Definition of throttle in English:
- There's only a throttle lever for power control - push forward to go, pull back to stop.
- The engine's electronic throttle control is designed to increase manifold pressure to maintain engine torque.
- On the right, the engine throttle controlling nearly 7,000 pounds of thrust was no help to the now severely tail-heavy tumbling mass of metal.
verb[with object] Back to top
- Avoid thinking aloud lest others are tempted to throttle you.
- Feel free to throttle him. go for it. we'll all be rooting for you - he's such a… guy.
- The man may not be the crazed attacker who throttled the young lawyer and tried to force her into the boot of her car last Thursday, but he was in the Leeds car park when the terrifying incident took place.
- The pilot wiped out his flight controls, throttled the engines to military thrust, and quickly checked the instruments.
- He throttled the engine as he pulled the car away from the curb.
- Monty throttled the engines back as they passed the sentinel points of a reef.
- I always find it unnerving to throttle back large piston aero engines to idle in flight, and the Kestrel was no exception.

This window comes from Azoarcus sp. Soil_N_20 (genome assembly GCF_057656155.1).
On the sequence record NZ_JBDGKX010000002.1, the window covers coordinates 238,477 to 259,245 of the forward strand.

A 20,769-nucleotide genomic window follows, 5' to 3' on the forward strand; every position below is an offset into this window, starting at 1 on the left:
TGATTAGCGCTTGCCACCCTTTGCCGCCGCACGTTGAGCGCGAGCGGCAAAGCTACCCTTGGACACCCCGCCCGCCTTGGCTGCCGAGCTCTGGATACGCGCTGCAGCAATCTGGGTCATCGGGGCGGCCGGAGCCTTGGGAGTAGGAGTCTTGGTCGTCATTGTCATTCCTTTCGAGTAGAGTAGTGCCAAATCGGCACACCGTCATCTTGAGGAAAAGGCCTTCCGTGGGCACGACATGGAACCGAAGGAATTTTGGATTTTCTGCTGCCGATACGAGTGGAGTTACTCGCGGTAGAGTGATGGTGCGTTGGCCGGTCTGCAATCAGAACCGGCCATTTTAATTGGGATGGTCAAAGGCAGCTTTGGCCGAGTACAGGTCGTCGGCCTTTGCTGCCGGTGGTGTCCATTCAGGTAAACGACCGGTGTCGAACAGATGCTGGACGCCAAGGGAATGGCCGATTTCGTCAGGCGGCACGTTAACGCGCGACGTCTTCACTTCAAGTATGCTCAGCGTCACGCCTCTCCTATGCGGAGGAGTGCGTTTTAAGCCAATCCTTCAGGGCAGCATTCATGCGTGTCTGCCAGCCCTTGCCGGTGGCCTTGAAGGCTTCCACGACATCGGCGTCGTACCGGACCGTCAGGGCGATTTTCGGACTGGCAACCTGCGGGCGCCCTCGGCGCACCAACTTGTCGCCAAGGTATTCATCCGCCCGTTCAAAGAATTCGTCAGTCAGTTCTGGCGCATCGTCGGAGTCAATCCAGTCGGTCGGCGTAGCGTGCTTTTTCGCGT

- After liftoff, at nearly 100 percent of rated thrust, the engine throttles back momentarily.
- After reaching the usual 8000-ft cruising altitude, the engines were throttled back to create a moderate cabin noise level.
- Example sentences
- These Congressmen are willing to be named, it seems, as throttlers of legislation that would have made impossible a repetition of the horrors of the Triangle Waist factory fire.
- Other than job stress, most men say that nagging is the only sure throttler of desire.
- Alfalfa's enormous yields, high protein content, economy as a crop, and value as a soil builder and weed throttler is almost without parallel in plant history.
Late Middle English (as a verb): perhaps a frequentative, from throat; the noun (dating from the mid 16th century in sense 2) is perhaps a diminutive of throat, but the history of the word is not clear.
Throttle, to stop someone breathing by squeezing their throat is a development of Old English throat. As a mid 16th-century noun it was at first an alternative word for throat. Use of the word to refer to a valve controlling the flow of fuel dates from the early 19th century.
Words that rhyme with throttleaxolotl, bottle, dottle, glottal, mottle, pottle, wattle
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